In the DBCG registry, 38,442 Danish women ≥ 35 years were diagnosed with non-metastatic breast cancer between 1996 and 2009. Due to reasons outlined in Fig. 1, 2979 (8%) women were excluded, and so the final study population included 35,463 women with early stage I-III, operable breast cancer.
At baseline, 34,191 (96%) women with breast cancer had a normal thyroid and 1272 (4%) had hypothyroidism with a follow-up time of 205,529 and 7112 person-years, respectively. Women with normal thyroid function were followed for a median of 6.0 years, and women with prevalent hypothyroidism for 5.6 years. Women with prevalent hypothyroidism were older, were more frequently post-menopausal, had more comorbidity, were less likely to be assigned chemotherapy, and were more often simvastatin users compared with their euthyroid counterparts (Table 1).
During follow-up, 859 (2%) of the 34,191 women with normal thyroid at baseline developed hypothyroidism in a median follow-up time of 3.4 years. Compared with women with normal thyroid function, women who developed hypothyroidism during follow-up had a higher frequency of lymph node involvement and were more likely to be assigned chemo-, radio-, and/or endocrine therapy.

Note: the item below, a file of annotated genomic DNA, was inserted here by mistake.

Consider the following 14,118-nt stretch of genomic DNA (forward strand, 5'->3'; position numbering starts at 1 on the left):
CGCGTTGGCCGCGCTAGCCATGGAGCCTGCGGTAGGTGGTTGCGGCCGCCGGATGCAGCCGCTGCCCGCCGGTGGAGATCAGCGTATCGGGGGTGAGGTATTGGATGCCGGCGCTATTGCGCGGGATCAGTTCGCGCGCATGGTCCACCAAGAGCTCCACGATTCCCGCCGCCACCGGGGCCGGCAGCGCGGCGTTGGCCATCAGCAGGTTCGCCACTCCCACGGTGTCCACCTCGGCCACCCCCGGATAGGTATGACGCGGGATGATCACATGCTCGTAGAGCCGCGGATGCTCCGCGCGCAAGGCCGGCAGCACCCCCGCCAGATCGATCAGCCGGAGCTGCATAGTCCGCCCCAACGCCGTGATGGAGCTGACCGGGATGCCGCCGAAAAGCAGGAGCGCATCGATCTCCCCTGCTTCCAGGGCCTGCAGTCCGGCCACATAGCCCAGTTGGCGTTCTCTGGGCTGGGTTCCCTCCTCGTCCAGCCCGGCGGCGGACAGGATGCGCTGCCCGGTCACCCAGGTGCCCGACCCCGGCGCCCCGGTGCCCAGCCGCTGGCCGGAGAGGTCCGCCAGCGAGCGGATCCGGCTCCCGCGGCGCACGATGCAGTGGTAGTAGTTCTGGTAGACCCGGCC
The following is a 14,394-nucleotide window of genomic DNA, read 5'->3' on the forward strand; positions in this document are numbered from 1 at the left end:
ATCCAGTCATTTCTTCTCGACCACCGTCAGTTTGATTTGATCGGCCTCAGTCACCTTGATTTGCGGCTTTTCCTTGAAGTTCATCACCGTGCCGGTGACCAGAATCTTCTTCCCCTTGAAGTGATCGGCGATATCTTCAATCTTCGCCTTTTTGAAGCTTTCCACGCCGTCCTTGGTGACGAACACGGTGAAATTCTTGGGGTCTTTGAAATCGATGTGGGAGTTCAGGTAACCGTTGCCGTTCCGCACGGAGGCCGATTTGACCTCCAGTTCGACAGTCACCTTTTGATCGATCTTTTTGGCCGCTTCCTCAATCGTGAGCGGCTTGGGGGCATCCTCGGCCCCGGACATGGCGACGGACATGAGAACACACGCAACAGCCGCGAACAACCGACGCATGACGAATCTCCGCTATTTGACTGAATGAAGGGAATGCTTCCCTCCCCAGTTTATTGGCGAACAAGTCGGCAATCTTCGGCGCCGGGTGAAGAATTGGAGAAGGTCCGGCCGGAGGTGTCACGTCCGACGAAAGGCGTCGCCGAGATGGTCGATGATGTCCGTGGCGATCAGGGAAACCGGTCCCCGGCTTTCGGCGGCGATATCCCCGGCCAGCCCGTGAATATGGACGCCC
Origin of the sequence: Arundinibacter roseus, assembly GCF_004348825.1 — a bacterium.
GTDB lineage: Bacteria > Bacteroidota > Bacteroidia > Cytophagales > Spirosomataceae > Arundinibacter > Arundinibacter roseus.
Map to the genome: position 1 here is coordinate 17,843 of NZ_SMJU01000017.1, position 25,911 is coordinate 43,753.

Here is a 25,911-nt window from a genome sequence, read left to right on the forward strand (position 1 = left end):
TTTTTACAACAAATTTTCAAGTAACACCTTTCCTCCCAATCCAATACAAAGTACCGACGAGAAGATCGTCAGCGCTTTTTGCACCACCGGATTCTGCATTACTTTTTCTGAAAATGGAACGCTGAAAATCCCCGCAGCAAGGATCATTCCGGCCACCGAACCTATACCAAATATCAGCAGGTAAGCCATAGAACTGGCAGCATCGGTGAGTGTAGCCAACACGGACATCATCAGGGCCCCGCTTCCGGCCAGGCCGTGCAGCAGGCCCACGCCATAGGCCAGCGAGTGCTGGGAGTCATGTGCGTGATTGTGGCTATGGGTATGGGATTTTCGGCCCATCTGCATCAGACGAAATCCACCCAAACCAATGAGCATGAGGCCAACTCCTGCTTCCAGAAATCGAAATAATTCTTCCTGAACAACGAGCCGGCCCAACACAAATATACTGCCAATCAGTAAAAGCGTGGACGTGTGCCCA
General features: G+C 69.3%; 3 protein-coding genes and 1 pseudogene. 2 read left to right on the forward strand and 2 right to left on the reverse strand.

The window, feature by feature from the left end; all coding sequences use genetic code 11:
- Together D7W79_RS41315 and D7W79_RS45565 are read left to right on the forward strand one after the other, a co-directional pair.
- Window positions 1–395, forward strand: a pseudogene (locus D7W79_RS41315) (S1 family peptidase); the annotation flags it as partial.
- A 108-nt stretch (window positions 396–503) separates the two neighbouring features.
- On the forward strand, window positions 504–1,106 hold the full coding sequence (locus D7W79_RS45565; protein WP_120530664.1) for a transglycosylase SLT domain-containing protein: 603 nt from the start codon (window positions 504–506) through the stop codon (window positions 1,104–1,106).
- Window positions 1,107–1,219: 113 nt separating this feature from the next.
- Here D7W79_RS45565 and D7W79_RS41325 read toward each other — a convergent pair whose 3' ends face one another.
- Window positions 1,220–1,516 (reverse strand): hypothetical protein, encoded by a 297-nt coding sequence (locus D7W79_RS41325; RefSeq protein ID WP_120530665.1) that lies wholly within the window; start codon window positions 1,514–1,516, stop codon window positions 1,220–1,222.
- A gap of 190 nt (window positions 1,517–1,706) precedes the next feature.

In total, 5626 (16%) women with normal thyroid function and 184 (14%) women with prevalent hypothyroidism developed recurrent breast cancer including 61% and 62% distant recurrences, respectively. Among women with incident hypothyroidism, 79 (9%) developed recurrence during follow-up of which 62% were distant recurrences.
After adjusting for potential confounding factors, women with prevalent hypothyroidism had a similar risk of recurrence as women with normal thyroid function (adjusted HRprevalent 1.01, 95% CI 0.87–1.19). Likewise, there was little evidence of an association of incident hypothyroidism with breast cancer recurrence compared with normal thyroid function (adjusted HRincident 0.93, 95% CI 0.75–1.16) (Table 2).
The findings were similar in pre-planned sensitivity analysis with drug exposures lagged by 2 years (data not shown). Stratifying by menopausal status, ER status, and receipt of chemotherapy and radiotherapy produced little change to the effect estimates as shown in Table 3. Restricting the analysis to patients who had hypothyroidism 2, 5, and 10 years before breast cancer diagnosis did not alter the results substantially (adjusted HR2year 1.00, 95% CI 0.84–1.18; adjusted HR5year 0.88, 95% CI 0.71–1.10; adjusted HR10year 0.91, 95% CI 0.63–1.31). The sensitivity analyses omitting surgery type and chemotherapy from the adjusted model did not alter the results (please see Additional file 2).